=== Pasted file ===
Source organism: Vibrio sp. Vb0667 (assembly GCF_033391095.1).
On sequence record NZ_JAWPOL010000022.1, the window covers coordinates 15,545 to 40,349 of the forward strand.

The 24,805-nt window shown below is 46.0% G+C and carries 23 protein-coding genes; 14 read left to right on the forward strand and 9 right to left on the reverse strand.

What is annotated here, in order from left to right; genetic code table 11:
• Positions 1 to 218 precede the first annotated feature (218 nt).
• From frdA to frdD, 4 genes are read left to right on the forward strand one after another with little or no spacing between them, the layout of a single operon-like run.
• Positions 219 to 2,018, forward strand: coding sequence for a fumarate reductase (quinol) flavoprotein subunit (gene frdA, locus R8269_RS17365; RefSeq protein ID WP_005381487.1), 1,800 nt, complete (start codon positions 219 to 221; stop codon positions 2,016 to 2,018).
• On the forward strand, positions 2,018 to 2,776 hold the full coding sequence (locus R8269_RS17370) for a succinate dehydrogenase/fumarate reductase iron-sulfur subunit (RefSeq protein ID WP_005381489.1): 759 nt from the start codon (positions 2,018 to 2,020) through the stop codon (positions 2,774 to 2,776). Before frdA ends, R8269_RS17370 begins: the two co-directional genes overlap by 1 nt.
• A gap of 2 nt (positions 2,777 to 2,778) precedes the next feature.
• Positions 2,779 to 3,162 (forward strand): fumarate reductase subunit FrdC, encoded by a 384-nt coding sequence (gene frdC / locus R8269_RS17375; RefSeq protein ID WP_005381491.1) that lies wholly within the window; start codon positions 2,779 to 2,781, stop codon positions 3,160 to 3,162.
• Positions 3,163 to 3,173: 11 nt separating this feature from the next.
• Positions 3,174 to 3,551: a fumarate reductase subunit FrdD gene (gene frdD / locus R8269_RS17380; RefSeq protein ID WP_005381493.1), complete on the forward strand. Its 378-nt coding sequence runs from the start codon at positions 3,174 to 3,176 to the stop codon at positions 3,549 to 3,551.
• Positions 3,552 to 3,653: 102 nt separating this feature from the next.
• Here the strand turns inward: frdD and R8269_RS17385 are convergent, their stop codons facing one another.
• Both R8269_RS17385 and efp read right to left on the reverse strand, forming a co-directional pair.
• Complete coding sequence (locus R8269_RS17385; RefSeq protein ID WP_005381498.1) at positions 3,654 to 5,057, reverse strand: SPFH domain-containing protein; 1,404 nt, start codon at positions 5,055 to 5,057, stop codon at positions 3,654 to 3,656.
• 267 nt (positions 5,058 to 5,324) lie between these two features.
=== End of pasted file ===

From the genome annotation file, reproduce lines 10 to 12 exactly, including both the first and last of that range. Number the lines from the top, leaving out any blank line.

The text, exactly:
• Positions 2,779 to 3,162 (forward strand): fumarate reductase subunit FrdC, encoded by a 384-nt coding sequence (gene frdC / locus R8269_RS17375; RefSeq protein ID WP_005381491.1) that lies wholly within the window; start codon positions 2,779 to 2,781, stop codon positions 3,160 to 3,162.
• Positions 3,163 to 3,173: 11 nt separating this feature from the next.
• Positions 3,174 to 3,551: a fumarate reductase subunit FrdD gene (gene frdD / locus R8269_RS17380; RefSeq protein ID WP_005381493.1), complete on the forward strand. Its 378-nt coding sequence runs from the start codon at positions 3,174 to 3,176 to the stop codon at positions 3,549 to 3,551.